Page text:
While communities and agencies work to reduce the risk of damaging fires, SPI is logging large, fire-resistant trees and replacing them with highly flammable pine plantations. While PG&E, conservation groups, and wildlife agencies invest millions to restore rivers, fish habitat, and frog populations, SPI is dumping millions of gallons of herbicide in the watersheds and creating huge erosion risks. While the state works to reduce greenhouse gas emissions, SPI is releasing huge amounts of carbon by deep-ripping forest soils.

This is not enlightened forest management. It's forest liquidation, a late 19th century robber-baron approach to resource management. And it's putting the public's wildlife, fisheries, and water quality at risk.

Please put a stop to this! Jim Curland

Battle Creek Comment: Clear cutting has got to stop. The value of our forests far exceeds the short term financial gain received by the private sector. the public has a right to preserve this valuable land that sustains the environment and so many interdependant ecosystems. I have supported Governor Brown. Please stop this misuse of a valuable and irreplaceable treasure. Saarah Romo

Battle Creek Comment: We are shocked and horrified to hear of the extensive clear-cutting of the Sierra forests in our beautiful state!! Have we gone back to the dark ages!!??! Please make it stop and NOW!!! We will be in the streets protesting if it doesn't stop. What an embarrassment to our state! What a crime against our forests, our children's heritage!! Bill and Jan Tache

Battle Creek Comment: Jerry, and John. Please do not allow Sierra Pacific to clearcut forest in the Battle Creek watershed. This harvesting is a travesty to the environment.

Thank you for your consideration. Tauria Linala

Battle Creek Comment: I have taught Fisheries at Humboldt State for the past 30+ years and have been involved in efforts to restore the Battle Creek watershed. I cannot imagine a worse location to allow large clearcutting. There is hope that Battle Creek could possibly become an additional refuge for endgangered winter Chinook, in addition to providing quality habitat for other anadromous salmonids in one of the few Sacramento tributaries that has any substantial production potential. Please do not allow clear cuts in this drainage. david hankin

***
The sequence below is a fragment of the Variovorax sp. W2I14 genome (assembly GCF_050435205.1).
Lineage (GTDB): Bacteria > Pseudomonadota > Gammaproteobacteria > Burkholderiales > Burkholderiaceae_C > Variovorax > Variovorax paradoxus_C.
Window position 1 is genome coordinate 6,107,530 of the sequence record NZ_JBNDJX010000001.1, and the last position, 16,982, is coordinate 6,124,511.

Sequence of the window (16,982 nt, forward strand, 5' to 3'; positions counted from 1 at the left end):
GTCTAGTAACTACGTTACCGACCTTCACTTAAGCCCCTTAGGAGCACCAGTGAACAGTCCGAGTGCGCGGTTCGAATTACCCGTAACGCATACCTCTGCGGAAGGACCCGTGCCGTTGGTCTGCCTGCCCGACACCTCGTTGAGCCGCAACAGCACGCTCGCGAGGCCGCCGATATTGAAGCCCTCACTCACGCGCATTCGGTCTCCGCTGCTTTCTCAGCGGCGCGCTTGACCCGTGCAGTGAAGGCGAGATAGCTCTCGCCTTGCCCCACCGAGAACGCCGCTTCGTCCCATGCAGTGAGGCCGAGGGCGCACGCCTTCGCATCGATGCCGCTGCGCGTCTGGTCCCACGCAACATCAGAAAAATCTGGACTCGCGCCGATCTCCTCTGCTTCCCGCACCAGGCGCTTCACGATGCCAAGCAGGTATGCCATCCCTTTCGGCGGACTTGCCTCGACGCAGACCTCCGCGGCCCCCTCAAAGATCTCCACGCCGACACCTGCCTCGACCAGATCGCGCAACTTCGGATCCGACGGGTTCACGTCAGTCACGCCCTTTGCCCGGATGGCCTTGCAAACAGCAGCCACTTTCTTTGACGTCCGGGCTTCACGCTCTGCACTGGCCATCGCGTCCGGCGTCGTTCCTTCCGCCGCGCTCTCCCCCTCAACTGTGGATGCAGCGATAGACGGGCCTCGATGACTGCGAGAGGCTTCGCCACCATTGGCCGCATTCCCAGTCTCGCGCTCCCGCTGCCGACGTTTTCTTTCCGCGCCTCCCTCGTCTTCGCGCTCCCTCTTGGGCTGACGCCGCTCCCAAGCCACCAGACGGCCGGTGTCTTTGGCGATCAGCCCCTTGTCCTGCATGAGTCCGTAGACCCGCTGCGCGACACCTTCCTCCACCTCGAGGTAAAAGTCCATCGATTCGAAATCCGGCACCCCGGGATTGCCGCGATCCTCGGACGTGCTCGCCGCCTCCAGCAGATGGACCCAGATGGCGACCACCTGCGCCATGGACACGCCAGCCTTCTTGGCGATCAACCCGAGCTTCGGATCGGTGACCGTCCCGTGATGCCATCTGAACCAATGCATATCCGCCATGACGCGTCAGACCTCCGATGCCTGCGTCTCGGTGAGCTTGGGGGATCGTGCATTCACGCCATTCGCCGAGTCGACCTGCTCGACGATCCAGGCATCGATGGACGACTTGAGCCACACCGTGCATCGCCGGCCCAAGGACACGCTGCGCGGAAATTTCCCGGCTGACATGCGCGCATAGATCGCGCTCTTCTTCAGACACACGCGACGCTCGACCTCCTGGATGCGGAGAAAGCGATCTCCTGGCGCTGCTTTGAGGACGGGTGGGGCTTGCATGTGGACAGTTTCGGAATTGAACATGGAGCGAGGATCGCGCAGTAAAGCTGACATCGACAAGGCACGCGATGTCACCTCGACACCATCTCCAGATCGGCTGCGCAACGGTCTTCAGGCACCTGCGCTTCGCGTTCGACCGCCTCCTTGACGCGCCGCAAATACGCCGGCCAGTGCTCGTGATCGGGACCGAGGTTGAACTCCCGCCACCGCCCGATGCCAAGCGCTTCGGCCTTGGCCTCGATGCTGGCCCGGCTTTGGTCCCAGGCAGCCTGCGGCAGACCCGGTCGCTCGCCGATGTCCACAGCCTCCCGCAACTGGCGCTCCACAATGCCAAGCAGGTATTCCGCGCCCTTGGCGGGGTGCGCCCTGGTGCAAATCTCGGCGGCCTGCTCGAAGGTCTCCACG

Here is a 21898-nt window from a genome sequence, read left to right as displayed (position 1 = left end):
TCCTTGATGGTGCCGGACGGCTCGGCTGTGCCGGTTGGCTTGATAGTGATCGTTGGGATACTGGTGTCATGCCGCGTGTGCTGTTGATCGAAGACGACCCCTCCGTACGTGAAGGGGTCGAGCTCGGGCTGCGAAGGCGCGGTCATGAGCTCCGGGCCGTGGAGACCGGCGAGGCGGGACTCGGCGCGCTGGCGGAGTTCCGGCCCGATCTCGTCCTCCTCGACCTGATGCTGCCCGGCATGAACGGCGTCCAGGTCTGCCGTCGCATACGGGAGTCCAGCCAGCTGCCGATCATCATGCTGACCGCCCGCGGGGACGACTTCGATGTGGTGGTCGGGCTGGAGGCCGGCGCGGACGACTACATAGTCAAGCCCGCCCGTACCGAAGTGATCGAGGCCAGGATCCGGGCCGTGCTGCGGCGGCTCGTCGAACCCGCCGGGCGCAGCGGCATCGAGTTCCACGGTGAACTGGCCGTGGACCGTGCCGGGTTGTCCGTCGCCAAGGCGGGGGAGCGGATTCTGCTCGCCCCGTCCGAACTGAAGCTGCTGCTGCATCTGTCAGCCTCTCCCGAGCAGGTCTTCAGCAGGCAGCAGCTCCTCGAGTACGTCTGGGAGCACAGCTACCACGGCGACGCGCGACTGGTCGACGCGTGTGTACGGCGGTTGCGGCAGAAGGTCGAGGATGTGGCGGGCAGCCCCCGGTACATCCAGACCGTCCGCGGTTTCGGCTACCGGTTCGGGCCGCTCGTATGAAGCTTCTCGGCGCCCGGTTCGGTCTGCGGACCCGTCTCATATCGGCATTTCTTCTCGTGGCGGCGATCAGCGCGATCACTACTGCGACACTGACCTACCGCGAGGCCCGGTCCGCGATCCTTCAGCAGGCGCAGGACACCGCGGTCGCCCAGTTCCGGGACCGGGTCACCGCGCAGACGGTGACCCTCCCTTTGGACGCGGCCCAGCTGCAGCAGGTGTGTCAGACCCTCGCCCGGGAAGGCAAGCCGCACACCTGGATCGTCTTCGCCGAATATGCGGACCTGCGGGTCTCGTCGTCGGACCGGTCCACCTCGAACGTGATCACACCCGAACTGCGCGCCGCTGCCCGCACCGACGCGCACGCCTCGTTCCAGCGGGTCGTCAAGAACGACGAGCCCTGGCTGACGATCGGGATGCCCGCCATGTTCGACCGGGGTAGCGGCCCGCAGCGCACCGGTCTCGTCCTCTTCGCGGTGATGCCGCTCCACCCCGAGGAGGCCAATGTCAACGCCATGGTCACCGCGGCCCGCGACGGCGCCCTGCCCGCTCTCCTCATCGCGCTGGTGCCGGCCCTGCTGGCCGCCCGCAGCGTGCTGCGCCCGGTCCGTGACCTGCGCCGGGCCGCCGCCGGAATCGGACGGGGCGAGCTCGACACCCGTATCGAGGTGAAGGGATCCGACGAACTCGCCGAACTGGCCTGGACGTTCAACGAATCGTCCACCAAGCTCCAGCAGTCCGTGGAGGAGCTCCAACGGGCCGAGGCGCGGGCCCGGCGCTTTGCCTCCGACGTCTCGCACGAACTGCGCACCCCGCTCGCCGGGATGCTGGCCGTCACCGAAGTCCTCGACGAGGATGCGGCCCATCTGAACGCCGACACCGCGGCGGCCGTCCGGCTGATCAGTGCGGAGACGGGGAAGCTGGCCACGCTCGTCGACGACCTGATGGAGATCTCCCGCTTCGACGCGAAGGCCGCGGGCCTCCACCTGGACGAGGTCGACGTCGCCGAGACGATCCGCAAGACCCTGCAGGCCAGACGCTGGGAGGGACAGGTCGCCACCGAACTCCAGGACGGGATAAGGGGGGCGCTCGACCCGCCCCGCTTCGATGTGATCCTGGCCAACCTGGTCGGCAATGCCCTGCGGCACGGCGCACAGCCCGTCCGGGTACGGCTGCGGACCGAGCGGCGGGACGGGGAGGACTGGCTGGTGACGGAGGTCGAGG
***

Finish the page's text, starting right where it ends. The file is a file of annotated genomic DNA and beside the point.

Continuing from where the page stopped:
Battle Creek Comment: Please stop the timber clear cutting by Sierra Pacific in the Battle Creek watershed. Not only is the clear cutting atrocious in its destruction of the habitat and its wildlife, it is in ludicrous conflict with taxpayer-funded watershed restoration in the same area!!! Emiko Isa

Battle Creek Comment: I find it difficult to understand why the State of California and the Federal Government can get together and invest upwards of $138 million on the Battle Creek Restoration Project and allow the Sierra Pacific Lumber Company to jeopardize the project by strip logging above in the same watershed. What is found to be legal sometimes is not just, good government must find a way to preserve and protect from those who would destroy for profit. James G Kimball

Battle Creek Comment: I have taught Fisheries at Humboldt State for the past 30+ years and have been involved in efforts to restore the Battle Creek watershed. I cannot imagine a worse location to allow large clearcutting. There is hope that Battle Creek could possibly become an additional refuge for endgangered winter Chinook, in addition to providing quality habitat for other anadromous salmonids in one of the few Sacramento tributaries that has any substantial production potential. Please do not allow clear cuts in this drainage. david hankin

 

Battle Creek Comment: Governor Brown: You must, absolutely MUST stop this egregious clearcutting by Sierra Pacific in the Battle Creek forest. Only you have the power to do this. You know the reasons why. Toby Rowland-Jones